To be clear, we still don't have an exact idea of what the metaverse will be. The Meta renaming could easily be seen as a way for Zuckerberg to avoid his responsibilities as the leader of a fundamentally broken social media company. But other companies have been exploring this idea for years: Microsoft's HoloLens has proven to be surprisingly useful for commercial and front-line workers, and it's also core to Mesh, the company's ambitious solution for virtual meetings. The Borg-like Google Glass was widely ridiculed, but its failure hasn't stopped Google from thinking about its role in the metaverse, either.

Perhaps it'll take a stellar new gadget, similar to Apple's famous AR glasses, to bring the metaverse into center. Or on the other hand perhaps it'll exceed everyone's expectations wearables — a class of gadgets that is valuable for certain individuals, however not really fundamental for everybody. In any case, something will everlastingly be attached to 2021.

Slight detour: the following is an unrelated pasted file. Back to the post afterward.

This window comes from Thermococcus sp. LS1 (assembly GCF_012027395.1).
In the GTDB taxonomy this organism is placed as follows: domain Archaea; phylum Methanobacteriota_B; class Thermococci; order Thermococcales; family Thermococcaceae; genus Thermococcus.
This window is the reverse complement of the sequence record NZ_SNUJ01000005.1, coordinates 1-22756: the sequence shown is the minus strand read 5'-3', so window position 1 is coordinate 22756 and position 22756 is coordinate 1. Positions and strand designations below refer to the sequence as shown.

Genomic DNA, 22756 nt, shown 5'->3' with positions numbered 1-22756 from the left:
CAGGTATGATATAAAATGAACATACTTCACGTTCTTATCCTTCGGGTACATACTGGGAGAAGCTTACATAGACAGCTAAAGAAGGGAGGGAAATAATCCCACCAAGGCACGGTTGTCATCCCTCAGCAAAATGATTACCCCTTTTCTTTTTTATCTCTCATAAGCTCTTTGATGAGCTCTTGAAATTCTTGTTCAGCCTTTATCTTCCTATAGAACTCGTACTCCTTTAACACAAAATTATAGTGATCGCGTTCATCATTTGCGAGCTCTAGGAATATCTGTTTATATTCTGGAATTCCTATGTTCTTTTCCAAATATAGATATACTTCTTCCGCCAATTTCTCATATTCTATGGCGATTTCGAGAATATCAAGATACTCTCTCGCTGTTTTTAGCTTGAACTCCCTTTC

Home fitness tech is here to stay

As the pandemic kept many of us indoors and out of gyms, companies like Peloton, Apple, Tonal and even Amazon were able to pull us into new fitness habits and equipment.

Home fitness tech

In the interim, significant wellness studios and rec centers like Equinox, Soulcycle, OrangeTheory and F45 have balanced (while some made without any preparation) their online administrations. Many organizations extended replayable class choices or added live illustrations, leaderboards and more in a bid to keep individuals fit – and keep those enrollment contribution coming in.